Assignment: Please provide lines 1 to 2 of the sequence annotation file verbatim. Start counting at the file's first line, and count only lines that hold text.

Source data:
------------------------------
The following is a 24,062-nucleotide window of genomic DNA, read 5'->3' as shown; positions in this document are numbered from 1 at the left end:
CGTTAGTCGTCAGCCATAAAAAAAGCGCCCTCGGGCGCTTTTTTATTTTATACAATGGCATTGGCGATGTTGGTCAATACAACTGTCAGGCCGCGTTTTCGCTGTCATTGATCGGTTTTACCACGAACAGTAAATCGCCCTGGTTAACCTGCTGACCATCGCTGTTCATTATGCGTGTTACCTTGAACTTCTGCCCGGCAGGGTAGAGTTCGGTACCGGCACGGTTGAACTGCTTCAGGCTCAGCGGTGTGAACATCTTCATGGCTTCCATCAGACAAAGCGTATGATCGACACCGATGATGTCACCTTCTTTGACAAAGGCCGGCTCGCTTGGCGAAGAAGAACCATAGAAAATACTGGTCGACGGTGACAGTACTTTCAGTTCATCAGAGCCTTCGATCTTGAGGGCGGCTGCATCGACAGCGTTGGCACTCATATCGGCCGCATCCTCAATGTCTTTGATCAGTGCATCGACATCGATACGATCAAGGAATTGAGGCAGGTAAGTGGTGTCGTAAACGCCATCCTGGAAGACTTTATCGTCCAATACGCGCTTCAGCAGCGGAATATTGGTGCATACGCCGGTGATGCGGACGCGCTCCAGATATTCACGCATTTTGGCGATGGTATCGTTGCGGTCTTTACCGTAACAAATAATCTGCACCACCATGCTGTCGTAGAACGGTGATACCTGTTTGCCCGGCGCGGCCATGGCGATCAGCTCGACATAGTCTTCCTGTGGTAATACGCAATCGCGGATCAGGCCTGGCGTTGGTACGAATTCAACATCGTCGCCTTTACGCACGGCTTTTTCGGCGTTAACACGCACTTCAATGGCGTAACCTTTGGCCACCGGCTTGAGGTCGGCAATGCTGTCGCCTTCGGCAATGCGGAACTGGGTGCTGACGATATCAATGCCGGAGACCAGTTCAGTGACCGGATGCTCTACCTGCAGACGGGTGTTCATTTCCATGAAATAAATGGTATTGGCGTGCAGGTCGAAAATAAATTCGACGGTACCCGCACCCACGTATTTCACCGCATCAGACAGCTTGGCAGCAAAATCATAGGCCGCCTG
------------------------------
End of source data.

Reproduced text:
The following is a 24,062-nucleotide window of genomic DNA, read 5'->3' as shown; positions in this document are numbered from 1 at the left end:
CGTTAGTCGTCAGCCATAAAAAAAGCGCCCTCGGGCGCTTTTTTATTTTATACAATGGCATTGGCGATGTTGGTCAATACAACTGTCAGGCCGCGTTTTCGCTGTCATTGATCGGTTTTACCACGAACAGTAAATCGCCCTGGTTAACCTGCTGACCATCGCTGTTCATTATGCGTGTTACCTTGAACTTCTGCCCGGCAGGGTAGAGTTCGGTACCGGCACGGTTGAACTGCTTCAGGCTCAGCGGTGTGAACATCTTCATGGCTTCCATCAGACAAAGCGTATGATCGACACCGATGATGTCACCTTCTTTGACAAAGGCCGGCTCGCTTGGCGAAGAAGAACCATAGAAAATACTGGTCGACGGTGACAGTACTTTCAGTTCATCAGAGCCTTCGATCTTGAGGGCGGCTGCATCGACAGCGTTGGCACTCATATCGGCCGCATCCTCAATGTCTTTGATCAGTGCATCGACATCGATACGATCAAGGAATTGAGGCAGGTAAGTGGTGTCGTAAACGCCATCCTGGAAGACTTTATCGTCCAATACGCGCTTCAGCAGCGGAATATTGGTGCATACGCCGGTGATGCGGACGCGCTCCAGATATTCACGCATTTTGGCGATGGTATCGTTGCGGTCTTTACCGTAACAAATAATCTGCACCACCATGCTGTCGTAGAACGGTGATACCTGTTTGCCCGGCGCGGCCATGGCGATCAGCTCGACATAGTCTTCCTGTGGTAATACGCAATCGCGGATCAGGCCTGGCGTTGGTACGAATTCAACATCGTCGCCTTTACGCACGGCTTTTTCGGCGTTAACACGCACTTCAATGGCGTAACCTTTGGCCACCGGCTTGAGGTCGGCAATGCTGTCGCCTTCGGCAATGCGGAACTGGGTGCTGACGATATCAATGCCGGAGACCAGTTCAGTGACCGGATGCTCTACCTGCAGACGGGTGTTCATTTCCATGAAATAAATGGTATTGGCGTGCAGGTCGAAAATAAATTCGACGGTACCCGCACCCACGTATTTCACCGCATCAGACAGCTTGGCAGCAAAATCATAGGCCGCCTG